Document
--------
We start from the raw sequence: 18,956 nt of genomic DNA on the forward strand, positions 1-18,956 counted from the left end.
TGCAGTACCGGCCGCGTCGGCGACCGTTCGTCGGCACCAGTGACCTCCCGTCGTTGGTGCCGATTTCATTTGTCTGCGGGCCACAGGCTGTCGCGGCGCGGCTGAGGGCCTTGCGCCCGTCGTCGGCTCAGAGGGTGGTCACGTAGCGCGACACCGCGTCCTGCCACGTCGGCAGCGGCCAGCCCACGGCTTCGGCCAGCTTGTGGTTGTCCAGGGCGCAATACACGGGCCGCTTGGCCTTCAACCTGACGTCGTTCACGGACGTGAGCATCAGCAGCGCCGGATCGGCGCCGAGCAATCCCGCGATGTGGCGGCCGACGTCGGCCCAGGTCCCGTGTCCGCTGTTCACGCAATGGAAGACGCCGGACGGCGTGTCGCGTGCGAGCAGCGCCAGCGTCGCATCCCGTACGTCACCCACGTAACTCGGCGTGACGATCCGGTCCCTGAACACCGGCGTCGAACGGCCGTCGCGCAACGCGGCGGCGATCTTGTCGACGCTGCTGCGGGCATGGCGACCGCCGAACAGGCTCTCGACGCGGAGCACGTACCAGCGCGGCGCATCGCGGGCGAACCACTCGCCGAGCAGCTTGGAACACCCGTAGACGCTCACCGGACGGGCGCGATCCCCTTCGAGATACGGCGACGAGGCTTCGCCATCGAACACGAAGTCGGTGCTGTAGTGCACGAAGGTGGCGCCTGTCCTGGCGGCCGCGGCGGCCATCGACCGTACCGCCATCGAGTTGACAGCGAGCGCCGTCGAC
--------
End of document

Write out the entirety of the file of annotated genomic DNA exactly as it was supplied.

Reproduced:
We start from the raw sequence: 18,956 nt of genomic DNA on the forward strand, positions 1-18,956 counted from the left end.
TGCAGTACCGGCCGCGTCGGCGACCGTTCGTCGGCACCAGTGACCTCCCGTCGTTGGTGCCGATTTCATTTGTCTGCGGGCCACAGGCTGTCGCGGCGCGGCTGAGGGCCTTGCGCCCGTCGTCGGCTCAGAGGGTGGTCACGTAGCGCGACACCGCGTCCTGCCACGTCGGCAGCGGCCAGCCCACGGCTTCGGCCAGCTTGTGGTTGTCCAGGGCGCAATACACGGGCCGCTTGGCCTTCAACCTGACGTCGTTCACGGACGTGAGCATCAGCAGCGCCGGATCGGCGCCGAGCAATCCCGCGATGTGGCGGCCGACGTCGGCCCAGGTCCCGTGTCCGCTGTTCACGCAATGGAAGACGCCGGACGGCGTGTCGCGTGCGAGCAGCGCCAGCGTCGCATCCCGTACGTCACCCACGTAACTCGGCGTGACGATCCGGTCCCTGAACACCGGCGTCGAACGGCCGTCGCGCAACGCGGCGGCGATCTTGTCGACGCTGCTGCGGGCATGGCGACCGCCGAACAGGCTCTCGACGCGGAGCACGTACCAGCGCGGCGCATCGCGGGCGAACCACTCGCCGAGCAGCTTGGAACACCCGTAGACGCTCACCGGACGGGCGCGATCCCCTTCGAGATACGGCGACGAGGCTTCGCCATCGAACACGAAGTCGGTGCTGTAGTGCACGAAGGTGGCGCCTGTCCTGGCGGCCGCGGCGGCCATCGACCGTACCGCCATCGAGTTGACAGCGAGCGCCGTCGAC